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From The Esoteric To The Abstract, Is Art Too Difficult

Stephanie Burns The Song

Is art too hard for most people. I don’t think so. Art museums wouldn’t be one of the main attractions for tourism if art was too difficult. Art is rarefied, enigmatic, obscure, mysterious, art may be little known, hard and perplexing. But, human beings consider art to be special. Arts difference sets it apart from the norm. Consider this mother and son conversation;

“I said to my mother as we walked, that I was worried my interests lately had been too esoteric. Investing myself in the ethereal realms of art and philosophy the past two years in pursuit of finding my father amongst the relics of the 20th Century art world (Peter Fuller Project). Had been so complex and it consumed my life, I wondered if there was ultimately any point to it all in a world that was ultimately driven by capital, a crisis of faith not helped by the fact that I had studied existentialism for Road To The Well to get inside the characters skin at the bequest of the director. Which served as my greatest inspiration for the experience and, yet for at least a year after we wrapped I found myself in the grips of that same void, wrestling with intellectual riddles which set me both apart and directly in the centre of the world around me.

She told me how at art school she would tell people that Monet was passé, because of his popularity in mainstream culture, but now she paints homages to his Waterlilies and her work is firmly in line with post-Impressionism. She told me that artistic life tends to flow in circles like that, periods of resistance and at times feelings reverence towards the same inspiration. The only thing that remains the same is the image, or the film/painting.” Laurence Fuller read more…

Art stays the same, it doesn’t change once made. Art whether film or a painting is of its time. Perhaps that is part of arts importance to us we can look at it and feel secure, safe and on solid ground. While everything else has changed that particular artwork or piece has stayed the same. Perhaps that is also why artworks that change become less important to us over time.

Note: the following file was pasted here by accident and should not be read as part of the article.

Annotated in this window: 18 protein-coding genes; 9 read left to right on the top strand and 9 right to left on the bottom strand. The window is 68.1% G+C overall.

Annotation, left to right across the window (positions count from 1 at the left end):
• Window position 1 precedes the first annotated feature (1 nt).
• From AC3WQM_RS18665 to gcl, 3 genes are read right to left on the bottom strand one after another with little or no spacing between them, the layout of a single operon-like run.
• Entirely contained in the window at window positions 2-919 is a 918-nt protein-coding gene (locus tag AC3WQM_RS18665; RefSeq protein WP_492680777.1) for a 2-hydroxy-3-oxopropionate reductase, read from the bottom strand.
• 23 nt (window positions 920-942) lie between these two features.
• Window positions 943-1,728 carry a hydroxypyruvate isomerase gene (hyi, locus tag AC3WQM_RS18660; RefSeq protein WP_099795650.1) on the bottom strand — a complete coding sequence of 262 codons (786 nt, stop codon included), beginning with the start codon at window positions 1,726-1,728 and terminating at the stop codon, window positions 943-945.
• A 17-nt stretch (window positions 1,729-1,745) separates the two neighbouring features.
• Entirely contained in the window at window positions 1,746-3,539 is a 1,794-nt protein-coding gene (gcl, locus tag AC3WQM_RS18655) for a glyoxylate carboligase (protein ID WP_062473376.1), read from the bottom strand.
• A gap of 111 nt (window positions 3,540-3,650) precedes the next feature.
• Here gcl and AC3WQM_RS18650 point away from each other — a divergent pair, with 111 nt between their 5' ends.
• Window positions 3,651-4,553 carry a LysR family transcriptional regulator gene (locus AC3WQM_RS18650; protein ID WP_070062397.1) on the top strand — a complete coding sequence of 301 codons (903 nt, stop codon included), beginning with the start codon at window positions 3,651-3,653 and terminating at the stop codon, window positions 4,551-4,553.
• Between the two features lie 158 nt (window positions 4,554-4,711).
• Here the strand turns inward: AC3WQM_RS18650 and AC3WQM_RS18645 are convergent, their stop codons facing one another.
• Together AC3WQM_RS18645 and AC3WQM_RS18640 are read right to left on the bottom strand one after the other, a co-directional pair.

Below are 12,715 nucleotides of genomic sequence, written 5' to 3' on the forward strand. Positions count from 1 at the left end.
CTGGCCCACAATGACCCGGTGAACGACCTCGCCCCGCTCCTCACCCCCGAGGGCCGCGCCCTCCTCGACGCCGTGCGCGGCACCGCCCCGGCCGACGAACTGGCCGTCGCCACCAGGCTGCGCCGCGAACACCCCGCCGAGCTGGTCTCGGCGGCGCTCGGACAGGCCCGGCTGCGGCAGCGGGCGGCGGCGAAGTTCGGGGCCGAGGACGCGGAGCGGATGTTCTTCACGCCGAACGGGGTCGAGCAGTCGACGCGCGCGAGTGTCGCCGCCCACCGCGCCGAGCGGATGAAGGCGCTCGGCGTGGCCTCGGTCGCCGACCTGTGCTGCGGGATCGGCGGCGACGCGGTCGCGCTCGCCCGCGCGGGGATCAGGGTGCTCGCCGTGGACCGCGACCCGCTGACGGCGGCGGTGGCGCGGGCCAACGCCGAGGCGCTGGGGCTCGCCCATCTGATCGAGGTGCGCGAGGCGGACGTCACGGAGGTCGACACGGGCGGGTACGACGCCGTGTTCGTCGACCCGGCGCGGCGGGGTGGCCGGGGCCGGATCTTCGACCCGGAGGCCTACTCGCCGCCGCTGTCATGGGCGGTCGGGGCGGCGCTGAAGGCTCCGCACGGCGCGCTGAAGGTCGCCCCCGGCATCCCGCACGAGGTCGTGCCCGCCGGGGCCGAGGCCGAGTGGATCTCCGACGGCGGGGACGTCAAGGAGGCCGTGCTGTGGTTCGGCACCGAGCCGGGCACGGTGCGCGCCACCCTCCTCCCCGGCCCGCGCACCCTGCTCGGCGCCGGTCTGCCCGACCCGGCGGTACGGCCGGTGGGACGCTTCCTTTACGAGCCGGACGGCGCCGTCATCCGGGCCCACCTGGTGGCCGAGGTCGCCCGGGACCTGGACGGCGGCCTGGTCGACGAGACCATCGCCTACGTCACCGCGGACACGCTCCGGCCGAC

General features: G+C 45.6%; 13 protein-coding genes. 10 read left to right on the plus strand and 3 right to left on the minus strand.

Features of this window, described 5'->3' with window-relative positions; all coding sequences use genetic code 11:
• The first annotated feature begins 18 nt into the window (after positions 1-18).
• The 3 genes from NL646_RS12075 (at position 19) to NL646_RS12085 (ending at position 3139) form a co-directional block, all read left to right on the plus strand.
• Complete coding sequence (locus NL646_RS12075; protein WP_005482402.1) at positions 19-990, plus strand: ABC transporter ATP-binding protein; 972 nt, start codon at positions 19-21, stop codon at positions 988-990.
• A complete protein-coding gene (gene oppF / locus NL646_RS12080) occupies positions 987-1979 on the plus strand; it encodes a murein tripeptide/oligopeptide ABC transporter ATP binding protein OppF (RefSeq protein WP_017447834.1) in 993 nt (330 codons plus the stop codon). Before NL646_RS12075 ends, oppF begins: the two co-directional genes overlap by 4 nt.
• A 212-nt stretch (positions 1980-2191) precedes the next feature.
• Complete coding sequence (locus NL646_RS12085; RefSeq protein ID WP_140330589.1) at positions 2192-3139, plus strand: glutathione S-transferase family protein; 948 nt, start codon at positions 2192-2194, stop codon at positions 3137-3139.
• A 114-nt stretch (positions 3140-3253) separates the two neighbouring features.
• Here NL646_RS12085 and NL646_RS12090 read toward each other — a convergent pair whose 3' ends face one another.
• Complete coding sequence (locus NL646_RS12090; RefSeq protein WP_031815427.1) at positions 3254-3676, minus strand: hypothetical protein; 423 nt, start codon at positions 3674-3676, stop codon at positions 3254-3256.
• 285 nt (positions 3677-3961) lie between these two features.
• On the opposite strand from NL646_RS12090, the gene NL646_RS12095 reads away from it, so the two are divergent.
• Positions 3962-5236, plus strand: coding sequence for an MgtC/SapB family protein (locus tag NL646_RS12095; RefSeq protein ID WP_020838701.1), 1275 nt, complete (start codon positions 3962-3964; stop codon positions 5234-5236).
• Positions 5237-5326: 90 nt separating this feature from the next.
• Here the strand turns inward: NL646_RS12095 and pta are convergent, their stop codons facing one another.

Antiques that have been broken and repaired are of less value than the same or similar antiques that are in the same condition they were made.

We love art even if it is esoteric.

Stephanie Burns, Luna Park, Sydney
Stephanie Burns Luna Park Sydney 2014
Acrylic on canvas
198 x 198 cm
© Stephanie Burns
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Imagination and Identity

Venice Beach, Stephanie Burns, artist, painting, oil, seascape, california, iconic

“Human beings live in the realm of nature, they are constantly surrounded by it and interact with it. The most intimate part of nature in relation to man is the biosphere, the thin envelope embracing the earth, its soil cover, and everything else that is alive. Our environment, although outside us, has within us not only its image, as something both actually and imaginatively reflected, but also its material energy and information channels and processes. This presence of nature in an ideal, materialised, energy and information form in man’s Self is so organic that when these external natural principles disappear, man himself disappears from life. If we lose nature’s image, we lose our life.” Karl Marx

The Sydney Opera House, Bondi Beach, Luna Park, Monkey Mia, The Royal Crescent in Bath and Long Beach California have all been major subjects of my paintings. Very often great buildings take part in the juxtaposition of man and nature. The greater the interest we have between the nature and the man-made elements the more it invades our imagination and speaks directly to our sense of self our identity.

If you would like a painting of an iconic place surrounded by water contact me by filling out the form below.

Stephanie Burns, Mollymook Beach
Stephanie Burns Mollymook Beach 2014
Acrylic on canvas
102 x 153 cm
SOLD
© Stephanie Burns
Stephanie Burns,artist,painting,Crampton Island,StephanieBurns, beachscene,beach scene, stephanie burns,art,artist,painting,,Milton
Stephanie Burns Crampton Island 2014
Oil on canvas
91 x 152 cm SOLD
© Stephanie Burns
Sydney,OperaHouse,Sydney Opera House,painting, painting,Stephanie Burns,art,artist,stephanie burns,art,painting,Milton
Stephanie Burns Sydney Opera House 2014
Acrylic on canvas painting
102 x 214 cm
SOLD
© Stephanie Burns
Stephanie Burns, Luna Park, Sydney
Stephanie Burns Luna Park Sydney 2014
Acrylic on canvas
198 x 198 cm
© Stephanie Burns
Stephanie Burns, Big Lagoon Shark Bay WA 2013 Acrylic on canvas 200 x 215 cm  SOLD © Stephanie Burns
Stephanie Burns, Big Lagoon Shark Bay WA 2013
Acrylic on canvas
200 x 215 cm
SOLD
© Stephanie Burns
Stephanie Burns Migaloo Jumping 2015 Oil on canvas 110 x 180 cm SOLD © Stephanie Burns
Stephanie Burns Migaloo Jumping 2015
Oil on canvas
110 x 180 cm
SOLD
© Stephanie Burns
Stephanie Burns, Two Artists and a Writer
Stephanie Burns, Two Artists and a Writer 2012
Acrylic on board
30 x 40 cm
SOLD
© Stephanie Burns
Long Beach, California by Stephanie Burns 2016
Long Beach, California by Stephanie Burns 2016
Oil on canvas
36 x 48 inches
USD$5000
© Stephanie Burns
Stephanie Burns, The Cove 2011 Acrylic on canvas, 101.5 x 152 cm SOLD
Stephanie Burns, The Cove 2011
Acrylic on canvas, 101.5 x 152 cm SOLD